I like to take an organic approach to gardening, improving the overall health of your garden from the soil up. Improving soil quality, planting the right plants for the situation, and using the correct mulch are the building blocks for a healthy garden.
The main factors that affect plant health are light, climate, soil, and water. For sunlight it is important to check what conditions your plants require and where to put them. For example popping some shade loving Hostas in a spot that gets afternoon sun is a recipe for disaster, but if you move them to a shady part of the garden they should thrive with the right water, temperature and nutrients.
Climate-wise, here on the North Shore we have a subtropical climate with few extremes of temperature (although there is the exception of the flat plains around Kumeu which are much more susceptible to frosts). Properties within walking distance of a beach also have to consider salt laden coastal winds when choosing plants. A good tip for wherever you are is to look at what is growing in neighbouring gardens and parks to get an idea of what plants would thrive in your own garden.
North Shore soil is generally quite heavy clay with the exception of the sandy coastal areas. Clay soil is comprised of tiny particles densely packed together which makes it difficult for water to drain and often leads to ‘root rot’. Sandy soil is made of large particles which have lots of air space around them and so cannot hold water or nutrients very well. Improving the structure of sandy soils can be achieved by adding organic matter to help lock in water and nutrients. Animal manure (beware of grass seeds in fresh manure), sheep pellets, compost, vermicast, and cocoa fibre peat are all great additions to sandy soil. These additions are also great for improving clay soil as they increase air space and drainage.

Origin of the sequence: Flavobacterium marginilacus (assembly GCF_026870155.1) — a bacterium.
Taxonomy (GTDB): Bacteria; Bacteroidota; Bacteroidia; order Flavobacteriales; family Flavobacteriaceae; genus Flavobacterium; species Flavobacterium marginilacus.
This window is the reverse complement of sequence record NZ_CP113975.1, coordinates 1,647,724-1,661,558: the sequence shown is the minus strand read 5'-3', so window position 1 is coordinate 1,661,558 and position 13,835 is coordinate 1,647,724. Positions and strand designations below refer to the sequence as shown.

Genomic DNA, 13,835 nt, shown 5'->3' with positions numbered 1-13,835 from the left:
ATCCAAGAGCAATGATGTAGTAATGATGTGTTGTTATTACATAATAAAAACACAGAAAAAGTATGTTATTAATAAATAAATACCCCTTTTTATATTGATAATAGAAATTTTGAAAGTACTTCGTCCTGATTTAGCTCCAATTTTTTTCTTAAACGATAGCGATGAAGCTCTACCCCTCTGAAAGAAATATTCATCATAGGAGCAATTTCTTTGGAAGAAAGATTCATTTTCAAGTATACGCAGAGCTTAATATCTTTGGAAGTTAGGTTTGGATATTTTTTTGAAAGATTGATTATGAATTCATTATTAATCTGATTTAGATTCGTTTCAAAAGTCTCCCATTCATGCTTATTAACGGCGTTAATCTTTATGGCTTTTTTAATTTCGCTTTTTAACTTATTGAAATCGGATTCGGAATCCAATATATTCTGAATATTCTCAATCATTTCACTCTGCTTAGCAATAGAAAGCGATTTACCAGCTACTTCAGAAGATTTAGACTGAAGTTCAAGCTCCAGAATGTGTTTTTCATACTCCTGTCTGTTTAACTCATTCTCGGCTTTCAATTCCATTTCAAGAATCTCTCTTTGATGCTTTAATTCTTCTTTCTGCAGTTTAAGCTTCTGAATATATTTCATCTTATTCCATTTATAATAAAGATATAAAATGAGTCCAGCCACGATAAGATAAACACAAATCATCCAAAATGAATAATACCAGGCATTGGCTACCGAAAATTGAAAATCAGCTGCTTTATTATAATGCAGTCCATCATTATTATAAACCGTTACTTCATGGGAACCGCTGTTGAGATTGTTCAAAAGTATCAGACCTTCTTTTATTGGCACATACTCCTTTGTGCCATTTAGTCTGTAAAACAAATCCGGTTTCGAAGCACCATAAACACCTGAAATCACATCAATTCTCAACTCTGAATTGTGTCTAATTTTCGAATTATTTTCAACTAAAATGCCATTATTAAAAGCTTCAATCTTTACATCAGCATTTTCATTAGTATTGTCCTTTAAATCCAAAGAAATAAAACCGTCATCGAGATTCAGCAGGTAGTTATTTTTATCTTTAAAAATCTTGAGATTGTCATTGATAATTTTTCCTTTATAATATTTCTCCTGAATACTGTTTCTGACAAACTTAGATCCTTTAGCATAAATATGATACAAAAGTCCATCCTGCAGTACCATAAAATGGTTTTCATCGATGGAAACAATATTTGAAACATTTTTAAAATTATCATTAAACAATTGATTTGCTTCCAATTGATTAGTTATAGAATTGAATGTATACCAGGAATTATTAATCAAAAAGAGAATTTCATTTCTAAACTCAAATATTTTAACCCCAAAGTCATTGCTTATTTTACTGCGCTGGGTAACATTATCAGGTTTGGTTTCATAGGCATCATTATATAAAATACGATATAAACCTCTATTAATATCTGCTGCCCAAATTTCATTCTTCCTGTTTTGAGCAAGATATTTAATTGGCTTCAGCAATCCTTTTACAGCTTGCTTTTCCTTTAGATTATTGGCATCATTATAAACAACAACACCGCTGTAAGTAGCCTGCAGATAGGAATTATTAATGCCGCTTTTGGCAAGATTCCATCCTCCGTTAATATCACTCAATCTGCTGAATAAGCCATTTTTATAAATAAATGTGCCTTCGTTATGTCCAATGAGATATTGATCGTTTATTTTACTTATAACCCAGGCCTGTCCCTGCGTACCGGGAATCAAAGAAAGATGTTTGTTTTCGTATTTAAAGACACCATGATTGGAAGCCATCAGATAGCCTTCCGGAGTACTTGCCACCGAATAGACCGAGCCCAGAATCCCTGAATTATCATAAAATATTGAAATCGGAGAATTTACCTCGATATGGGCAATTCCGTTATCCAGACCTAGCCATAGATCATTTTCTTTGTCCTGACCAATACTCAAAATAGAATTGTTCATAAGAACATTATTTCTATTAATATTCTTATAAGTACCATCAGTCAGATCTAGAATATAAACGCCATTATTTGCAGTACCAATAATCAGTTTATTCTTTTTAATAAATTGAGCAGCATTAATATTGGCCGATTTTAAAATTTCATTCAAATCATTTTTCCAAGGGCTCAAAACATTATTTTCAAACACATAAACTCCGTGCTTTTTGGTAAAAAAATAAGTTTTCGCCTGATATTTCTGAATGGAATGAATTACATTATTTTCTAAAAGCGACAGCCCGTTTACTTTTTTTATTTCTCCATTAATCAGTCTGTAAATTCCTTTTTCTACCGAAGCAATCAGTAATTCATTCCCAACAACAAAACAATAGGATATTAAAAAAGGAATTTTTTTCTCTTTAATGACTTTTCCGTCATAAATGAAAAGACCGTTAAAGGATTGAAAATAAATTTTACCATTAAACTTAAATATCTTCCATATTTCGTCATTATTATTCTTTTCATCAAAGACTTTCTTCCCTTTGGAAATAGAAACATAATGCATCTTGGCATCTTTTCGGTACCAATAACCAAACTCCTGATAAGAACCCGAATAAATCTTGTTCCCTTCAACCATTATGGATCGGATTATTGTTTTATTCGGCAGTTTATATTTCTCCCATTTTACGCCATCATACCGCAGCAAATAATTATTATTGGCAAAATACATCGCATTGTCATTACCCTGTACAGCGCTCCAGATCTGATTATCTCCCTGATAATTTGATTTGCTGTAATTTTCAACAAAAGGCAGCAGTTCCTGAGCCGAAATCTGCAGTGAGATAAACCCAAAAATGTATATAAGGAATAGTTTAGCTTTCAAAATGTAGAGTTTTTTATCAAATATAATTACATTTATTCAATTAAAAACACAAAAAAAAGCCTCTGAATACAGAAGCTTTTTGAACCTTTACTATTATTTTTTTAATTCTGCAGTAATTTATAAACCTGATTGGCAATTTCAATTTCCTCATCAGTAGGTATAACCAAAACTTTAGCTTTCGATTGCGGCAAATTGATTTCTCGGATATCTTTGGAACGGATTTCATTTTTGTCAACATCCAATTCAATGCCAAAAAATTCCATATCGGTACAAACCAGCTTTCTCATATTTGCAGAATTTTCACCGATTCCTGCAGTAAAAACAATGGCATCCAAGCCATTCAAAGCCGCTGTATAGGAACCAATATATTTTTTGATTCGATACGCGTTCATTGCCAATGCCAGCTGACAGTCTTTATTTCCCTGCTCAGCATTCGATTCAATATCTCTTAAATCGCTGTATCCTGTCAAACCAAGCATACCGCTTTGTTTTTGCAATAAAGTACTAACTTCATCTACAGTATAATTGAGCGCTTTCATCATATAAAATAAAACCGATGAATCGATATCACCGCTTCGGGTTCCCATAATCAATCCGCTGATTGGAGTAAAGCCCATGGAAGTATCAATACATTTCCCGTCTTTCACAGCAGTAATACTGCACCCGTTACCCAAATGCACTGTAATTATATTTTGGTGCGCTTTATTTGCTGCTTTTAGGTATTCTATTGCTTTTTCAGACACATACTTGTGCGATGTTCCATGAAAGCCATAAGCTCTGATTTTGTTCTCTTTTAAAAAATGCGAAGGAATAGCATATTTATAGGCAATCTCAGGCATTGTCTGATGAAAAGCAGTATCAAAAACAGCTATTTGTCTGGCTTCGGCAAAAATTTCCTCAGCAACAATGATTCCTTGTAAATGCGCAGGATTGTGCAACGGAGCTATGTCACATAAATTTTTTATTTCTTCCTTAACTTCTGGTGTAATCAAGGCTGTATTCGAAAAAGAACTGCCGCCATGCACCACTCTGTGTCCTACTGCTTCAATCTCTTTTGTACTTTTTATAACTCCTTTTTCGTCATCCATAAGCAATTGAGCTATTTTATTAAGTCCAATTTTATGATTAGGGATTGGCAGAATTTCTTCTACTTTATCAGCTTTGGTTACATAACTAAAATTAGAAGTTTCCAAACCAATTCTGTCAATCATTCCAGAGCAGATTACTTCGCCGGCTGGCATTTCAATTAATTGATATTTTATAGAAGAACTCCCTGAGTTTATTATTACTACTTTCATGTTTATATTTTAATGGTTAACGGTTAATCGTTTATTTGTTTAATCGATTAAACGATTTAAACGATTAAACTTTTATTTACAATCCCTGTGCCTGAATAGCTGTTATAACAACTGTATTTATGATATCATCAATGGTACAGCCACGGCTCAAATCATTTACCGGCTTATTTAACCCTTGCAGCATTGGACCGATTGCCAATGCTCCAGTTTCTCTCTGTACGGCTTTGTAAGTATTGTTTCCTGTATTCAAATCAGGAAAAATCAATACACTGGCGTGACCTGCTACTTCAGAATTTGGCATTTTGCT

Another great addition to clay soils is gypsum which also works to bind the clay particles into larger crumbs. If you can wait a few months for the results, I’d strongly recommend looking online for ‘no dig gardening’ or ‘lasagna mulching’ to improve the quality of clay soils.
Watering is becoming more of an issue in Auckland; at the time of writing our dams are still at a record low despite water restrictions in place since May. With resource consent requirements removed for installing some tanks, now is a good time to invest in a rainwater tank and water harvesting system. A less costly option is to invest in an irrigation system such as drip irrigation, soaker hoses, micro sprays and sprinklers. Drip irrigation is the most efficient, but it’s worth researching the different types to see what will suit your situation the best.
When watering established plants by hand it’s best to water heavily a couple of times a week. This promotes deep strong roots and means that not only do your plants become stronger and more resilient, when a watering is missed you have nice strong plants which can cope with a little stress.
Last and most certainly not least, adding a thick layer of mulch is one of the single best things you can do for your garden. Mulch helps to protect the soil surface from the harsh rays of the sun, and greatly reduces the evaporation of water. Adding a layer of wet newspaper (6-10 pages thick) between the soil and mulch will also help to suppress weeds and will eventually break down to improve soil structure. Ensure you water thoroughly before mulching.
Finally, September is Bee Aware month so please consider our little pollinators. You could plant bee-friendly plants such as lavender or bee balm or many many others. Not spraying harmful pesticides makes a massive contribution to saving the bee population. If you really have to spray, you can greatly minimise harm by using organic sprays and spraying at sunset when the bees are less active.
For more information on bee-friendly plantings, mulch, watering tips and coastal planting ideas, pop over to my blog https://www.newhavengardens.co.nz/blog.